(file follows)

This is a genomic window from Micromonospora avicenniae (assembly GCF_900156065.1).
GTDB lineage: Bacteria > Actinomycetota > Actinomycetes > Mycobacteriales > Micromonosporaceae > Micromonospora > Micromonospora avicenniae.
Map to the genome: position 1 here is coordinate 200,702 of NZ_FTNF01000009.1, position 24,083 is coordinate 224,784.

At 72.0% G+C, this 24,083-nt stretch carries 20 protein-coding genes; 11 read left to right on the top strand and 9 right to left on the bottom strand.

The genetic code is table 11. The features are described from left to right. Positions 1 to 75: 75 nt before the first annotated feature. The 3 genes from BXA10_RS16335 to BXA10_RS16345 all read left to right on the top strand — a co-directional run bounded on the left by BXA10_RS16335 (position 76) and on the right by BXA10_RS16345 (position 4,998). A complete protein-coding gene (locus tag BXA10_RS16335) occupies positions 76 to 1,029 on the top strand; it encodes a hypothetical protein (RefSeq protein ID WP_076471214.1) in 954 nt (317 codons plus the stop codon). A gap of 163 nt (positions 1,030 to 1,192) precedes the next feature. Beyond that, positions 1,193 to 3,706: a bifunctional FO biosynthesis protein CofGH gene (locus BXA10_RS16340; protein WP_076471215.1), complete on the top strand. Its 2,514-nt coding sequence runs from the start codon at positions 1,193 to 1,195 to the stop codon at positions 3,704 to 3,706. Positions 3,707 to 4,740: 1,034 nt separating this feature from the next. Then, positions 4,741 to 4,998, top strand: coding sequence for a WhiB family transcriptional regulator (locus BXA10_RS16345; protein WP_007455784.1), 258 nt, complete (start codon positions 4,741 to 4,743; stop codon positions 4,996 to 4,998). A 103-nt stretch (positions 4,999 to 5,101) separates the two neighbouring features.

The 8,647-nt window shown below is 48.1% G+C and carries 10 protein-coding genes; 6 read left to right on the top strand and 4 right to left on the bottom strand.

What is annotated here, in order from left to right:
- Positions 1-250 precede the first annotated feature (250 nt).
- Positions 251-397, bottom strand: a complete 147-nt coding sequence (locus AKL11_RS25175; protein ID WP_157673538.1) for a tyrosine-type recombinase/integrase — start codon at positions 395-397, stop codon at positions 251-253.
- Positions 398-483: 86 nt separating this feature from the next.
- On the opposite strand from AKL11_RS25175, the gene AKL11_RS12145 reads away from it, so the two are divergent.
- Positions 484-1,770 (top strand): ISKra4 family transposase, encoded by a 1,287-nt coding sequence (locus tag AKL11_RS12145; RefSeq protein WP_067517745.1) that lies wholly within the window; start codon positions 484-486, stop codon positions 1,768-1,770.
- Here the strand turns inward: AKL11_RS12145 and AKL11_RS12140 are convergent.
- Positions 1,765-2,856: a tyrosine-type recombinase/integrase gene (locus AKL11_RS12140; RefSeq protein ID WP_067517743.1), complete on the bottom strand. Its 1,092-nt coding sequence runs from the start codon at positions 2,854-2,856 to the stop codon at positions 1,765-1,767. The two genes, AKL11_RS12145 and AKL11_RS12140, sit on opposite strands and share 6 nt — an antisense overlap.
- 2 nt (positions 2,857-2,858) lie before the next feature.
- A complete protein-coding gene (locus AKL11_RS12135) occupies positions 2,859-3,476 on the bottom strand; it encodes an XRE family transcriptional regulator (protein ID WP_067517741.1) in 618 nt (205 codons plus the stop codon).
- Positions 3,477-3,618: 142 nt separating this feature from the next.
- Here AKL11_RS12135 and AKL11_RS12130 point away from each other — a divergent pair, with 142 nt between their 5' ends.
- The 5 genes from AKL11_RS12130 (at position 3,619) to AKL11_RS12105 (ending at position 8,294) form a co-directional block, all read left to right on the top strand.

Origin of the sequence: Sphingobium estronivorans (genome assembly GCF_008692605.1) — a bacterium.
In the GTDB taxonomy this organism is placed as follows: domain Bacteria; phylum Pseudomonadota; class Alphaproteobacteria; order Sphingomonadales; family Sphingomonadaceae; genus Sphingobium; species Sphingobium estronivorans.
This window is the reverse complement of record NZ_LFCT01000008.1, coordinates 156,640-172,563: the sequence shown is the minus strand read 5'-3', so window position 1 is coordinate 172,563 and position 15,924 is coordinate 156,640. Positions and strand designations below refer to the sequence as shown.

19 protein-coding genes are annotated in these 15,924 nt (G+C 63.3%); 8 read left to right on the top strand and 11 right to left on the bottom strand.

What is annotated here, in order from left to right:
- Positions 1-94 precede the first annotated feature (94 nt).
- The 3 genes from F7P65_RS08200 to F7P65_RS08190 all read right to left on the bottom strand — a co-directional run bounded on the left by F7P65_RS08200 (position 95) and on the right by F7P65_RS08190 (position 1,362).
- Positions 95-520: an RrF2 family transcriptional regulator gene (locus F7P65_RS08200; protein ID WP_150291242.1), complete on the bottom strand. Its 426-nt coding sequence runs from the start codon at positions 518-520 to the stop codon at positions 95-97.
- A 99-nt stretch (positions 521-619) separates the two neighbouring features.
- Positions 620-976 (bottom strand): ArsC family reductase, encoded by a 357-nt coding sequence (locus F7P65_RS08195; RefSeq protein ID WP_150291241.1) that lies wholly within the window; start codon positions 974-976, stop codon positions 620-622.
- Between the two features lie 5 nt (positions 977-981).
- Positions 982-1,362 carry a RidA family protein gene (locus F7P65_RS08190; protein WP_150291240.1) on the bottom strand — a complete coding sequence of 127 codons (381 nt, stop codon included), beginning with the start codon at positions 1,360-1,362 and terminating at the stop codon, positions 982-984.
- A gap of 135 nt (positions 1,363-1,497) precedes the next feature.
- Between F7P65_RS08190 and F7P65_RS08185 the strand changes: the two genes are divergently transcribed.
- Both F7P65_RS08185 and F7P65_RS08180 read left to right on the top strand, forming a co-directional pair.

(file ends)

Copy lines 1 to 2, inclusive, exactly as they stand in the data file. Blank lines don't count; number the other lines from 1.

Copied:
This is a genomic window from Micromonospora avicenniae (assembly GCF_900156065.1).
GTDB lineage: Bacteria > Actinomycetota > Actinomycetes > Mycobacteriales > Micromonosporaceae > Micromonospora > Micromonospora avicenniae.